As a really little girl, I would sit and draw for hours. My drawings of choice were banana splits (I still love ice cream), rainbows (I still love all colors) and girls with “puffy sleeves” (yes, I was a child of the late 80’s early 90’s).
I ended up getting into a high school in Houston, TX called the High School for the Performing and Visual Arts. It was a competitive school to get in to, but once I started school I found a huge supportive art community.
One that fostered growth in the arts and where we were all jealous of how good others were in their art concentration and respected them at the same time. It was there that I learned how to think critically about art.
How to draw well in perspective. How to have positive and thoughtful critiques (where you analyze if a piece was successful or not). How my art should always be growing and pushing to be better and better.
During this time, I really decided to go after a degree in interior design. So I picked the best school in the region for an accredited interior design program and went for it.
The program that had a more “artistic” bent. For instance, one semester we had a water colorist come in and teach us some techniques on how to use watercolor in our work.
I learned so much in school but much of it was space planning (fancy way of saying where the walls and bathrooms go) and thinking of how a concept translates throughout a design. Not too different from art, actually.
When I graduated in 09’, the interior design market wasn’t doing too hot.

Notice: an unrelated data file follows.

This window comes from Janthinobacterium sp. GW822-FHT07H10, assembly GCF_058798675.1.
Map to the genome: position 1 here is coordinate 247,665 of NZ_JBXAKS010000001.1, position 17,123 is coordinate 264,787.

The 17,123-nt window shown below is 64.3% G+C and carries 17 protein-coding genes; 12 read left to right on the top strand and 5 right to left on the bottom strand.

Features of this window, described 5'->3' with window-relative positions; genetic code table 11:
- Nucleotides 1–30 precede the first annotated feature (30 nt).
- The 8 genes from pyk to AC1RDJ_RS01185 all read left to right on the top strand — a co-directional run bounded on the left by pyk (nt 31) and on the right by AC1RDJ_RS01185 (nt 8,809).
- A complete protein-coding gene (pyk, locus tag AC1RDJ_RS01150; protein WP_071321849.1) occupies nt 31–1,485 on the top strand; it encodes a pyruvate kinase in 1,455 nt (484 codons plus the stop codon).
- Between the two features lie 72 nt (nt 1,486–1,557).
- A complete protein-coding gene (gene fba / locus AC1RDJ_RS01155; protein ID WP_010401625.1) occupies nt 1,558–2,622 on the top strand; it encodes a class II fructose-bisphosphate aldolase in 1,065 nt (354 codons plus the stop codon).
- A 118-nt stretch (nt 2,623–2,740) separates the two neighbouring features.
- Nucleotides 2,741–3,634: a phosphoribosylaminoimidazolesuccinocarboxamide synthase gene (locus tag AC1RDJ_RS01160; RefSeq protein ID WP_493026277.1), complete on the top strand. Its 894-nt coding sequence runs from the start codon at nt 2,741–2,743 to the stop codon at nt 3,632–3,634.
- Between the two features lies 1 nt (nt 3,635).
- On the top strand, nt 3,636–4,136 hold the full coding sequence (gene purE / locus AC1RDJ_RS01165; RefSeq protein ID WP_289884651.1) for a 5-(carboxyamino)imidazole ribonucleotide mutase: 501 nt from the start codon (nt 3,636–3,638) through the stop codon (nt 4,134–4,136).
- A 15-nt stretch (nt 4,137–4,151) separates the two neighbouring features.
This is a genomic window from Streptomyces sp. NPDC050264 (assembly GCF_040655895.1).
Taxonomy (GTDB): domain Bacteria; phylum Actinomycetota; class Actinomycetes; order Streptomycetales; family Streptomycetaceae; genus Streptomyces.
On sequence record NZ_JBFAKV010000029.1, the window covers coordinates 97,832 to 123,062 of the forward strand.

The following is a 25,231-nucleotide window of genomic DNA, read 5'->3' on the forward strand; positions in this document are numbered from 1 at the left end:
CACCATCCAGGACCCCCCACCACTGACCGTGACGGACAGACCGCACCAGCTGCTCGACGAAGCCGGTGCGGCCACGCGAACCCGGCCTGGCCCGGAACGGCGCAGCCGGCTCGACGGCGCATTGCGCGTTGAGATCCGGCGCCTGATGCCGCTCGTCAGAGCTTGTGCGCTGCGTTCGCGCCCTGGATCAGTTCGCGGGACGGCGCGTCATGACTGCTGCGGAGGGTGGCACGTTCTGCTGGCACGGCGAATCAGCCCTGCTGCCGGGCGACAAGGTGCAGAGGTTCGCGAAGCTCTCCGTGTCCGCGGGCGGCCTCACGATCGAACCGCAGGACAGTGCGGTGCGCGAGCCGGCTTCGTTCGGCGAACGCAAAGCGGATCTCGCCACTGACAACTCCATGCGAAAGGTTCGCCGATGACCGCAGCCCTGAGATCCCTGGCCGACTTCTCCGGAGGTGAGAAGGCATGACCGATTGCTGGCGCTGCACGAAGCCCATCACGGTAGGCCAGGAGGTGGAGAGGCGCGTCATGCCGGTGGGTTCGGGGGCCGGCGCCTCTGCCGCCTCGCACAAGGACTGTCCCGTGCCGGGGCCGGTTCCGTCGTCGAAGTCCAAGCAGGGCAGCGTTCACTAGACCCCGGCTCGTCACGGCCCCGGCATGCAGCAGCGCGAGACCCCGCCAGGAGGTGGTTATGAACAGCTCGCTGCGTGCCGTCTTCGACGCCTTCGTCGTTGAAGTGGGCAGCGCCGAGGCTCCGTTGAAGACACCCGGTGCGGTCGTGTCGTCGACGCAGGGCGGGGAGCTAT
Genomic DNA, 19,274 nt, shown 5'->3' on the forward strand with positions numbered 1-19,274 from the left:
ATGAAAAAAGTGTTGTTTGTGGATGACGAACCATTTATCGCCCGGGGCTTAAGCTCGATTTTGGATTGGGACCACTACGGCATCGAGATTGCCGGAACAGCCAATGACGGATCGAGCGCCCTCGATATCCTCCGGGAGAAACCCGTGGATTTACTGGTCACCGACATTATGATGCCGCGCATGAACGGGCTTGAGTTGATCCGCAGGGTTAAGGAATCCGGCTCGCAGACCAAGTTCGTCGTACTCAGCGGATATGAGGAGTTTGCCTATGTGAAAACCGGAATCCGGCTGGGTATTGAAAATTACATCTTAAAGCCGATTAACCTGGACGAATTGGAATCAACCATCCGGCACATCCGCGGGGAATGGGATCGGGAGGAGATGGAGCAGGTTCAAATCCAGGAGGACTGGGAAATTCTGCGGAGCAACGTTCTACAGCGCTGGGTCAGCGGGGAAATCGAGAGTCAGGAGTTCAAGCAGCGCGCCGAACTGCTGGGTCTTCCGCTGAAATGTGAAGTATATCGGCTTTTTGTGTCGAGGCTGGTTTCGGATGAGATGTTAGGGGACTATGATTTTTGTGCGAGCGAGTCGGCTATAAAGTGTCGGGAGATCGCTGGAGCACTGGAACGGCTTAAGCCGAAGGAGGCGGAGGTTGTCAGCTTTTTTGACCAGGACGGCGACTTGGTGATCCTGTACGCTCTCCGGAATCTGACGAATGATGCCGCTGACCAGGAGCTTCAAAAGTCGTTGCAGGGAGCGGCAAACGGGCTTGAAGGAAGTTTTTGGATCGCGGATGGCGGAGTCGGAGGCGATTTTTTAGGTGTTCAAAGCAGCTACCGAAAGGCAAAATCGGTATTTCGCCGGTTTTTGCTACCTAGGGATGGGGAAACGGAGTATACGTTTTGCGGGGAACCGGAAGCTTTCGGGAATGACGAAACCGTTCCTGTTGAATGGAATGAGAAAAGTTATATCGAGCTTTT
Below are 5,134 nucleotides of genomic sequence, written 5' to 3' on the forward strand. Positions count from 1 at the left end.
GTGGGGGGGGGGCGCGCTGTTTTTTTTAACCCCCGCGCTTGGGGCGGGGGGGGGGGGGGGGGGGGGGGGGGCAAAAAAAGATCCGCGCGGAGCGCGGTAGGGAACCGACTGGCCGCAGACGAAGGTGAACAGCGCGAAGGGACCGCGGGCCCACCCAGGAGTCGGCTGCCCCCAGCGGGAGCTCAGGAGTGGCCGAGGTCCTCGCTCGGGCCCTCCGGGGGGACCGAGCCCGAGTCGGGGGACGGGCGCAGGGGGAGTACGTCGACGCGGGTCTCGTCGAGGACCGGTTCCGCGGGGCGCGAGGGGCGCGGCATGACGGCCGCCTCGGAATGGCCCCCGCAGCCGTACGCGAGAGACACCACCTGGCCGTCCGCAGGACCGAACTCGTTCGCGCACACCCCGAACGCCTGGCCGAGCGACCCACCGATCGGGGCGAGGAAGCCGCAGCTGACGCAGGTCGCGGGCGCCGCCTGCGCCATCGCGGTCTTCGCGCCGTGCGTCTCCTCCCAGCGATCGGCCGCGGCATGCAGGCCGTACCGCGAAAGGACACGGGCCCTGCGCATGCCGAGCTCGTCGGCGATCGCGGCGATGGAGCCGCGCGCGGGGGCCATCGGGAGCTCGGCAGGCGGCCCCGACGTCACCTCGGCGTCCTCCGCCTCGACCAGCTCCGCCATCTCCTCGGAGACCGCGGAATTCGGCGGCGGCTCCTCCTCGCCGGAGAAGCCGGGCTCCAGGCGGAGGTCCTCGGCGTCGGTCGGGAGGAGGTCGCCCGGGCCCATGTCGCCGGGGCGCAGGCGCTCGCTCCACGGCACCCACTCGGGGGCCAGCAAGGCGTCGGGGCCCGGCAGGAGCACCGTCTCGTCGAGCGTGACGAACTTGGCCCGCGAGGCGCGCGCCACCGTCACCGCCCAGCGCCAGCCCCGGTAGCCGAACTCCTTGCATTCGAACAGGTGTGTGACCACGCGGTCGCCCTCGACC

I worked many different jobs that were related to interior design but none of them were ever the commercial interior design job I had wanted for so long. Instead, I worked in residential in some way for about 6 years.
Earlier this year, I finally got a commercial interior design job. The kind I had always wanted.
And then had to be laid off in March.
I was crushed but strangely at peace. It was like I felt God had hit the pause button on what I was doing. I still cried a lot and grieved the loss of what I felt like was my dream, but I also tried to start thinking about what could be next.
I started studying for the NCIDQ test at this time- which is a test that you can take that declares you a certified interior designer (this explains a little bit more about what that means...still waiting to hear if I passed!*)
*Note: I passed :)
As summer approached, I realized that I had been wanting to make art again. The more I looked into the market, the more I realized that the art I preferred to create- collage and abstract painting- was not necessarily represented strongly.
I realized I could not only make art, but make a living at it. For an artist, that sounds so unattainable when you grow up hearing that the only thing an art degree is good for is working at Starbucks.
I was really excited and started making a bunch of work and launched my website in August of this year. My only road block with doing art as a living, was feeling like I wasn’t touching the interior designer in me who I had cultivated the last 10 years.
After meeting with an insightful friend, I realized that I had “been there and back again”. I not only understood art, but also how it fits into a space.
And I could help others with their art problems in their homes.
And then I got REALLY excited.
Currently, I am trying my best to learn what you need. How I can make you feel excited, empowered and ready to hang up art in your home. What you need to know about yourself and your home, the steps you need to take and the places to look for art that fits you perfectly. I’m convinced that artwork is some of the most valuable pieces in your home because it tells a story about you and what you love. I want to help you create that story.
What part of your search for art has left you frustrated or has made you give up on trying to find art?
Have you ever wanted to get a piece of art for a special spot but never find anything? That's a perfect time to commission one! But often, there are fears that associated with it and you settle for something that will "make do". I talk about the 5 fears of commissioning art and how to overcome them.Read More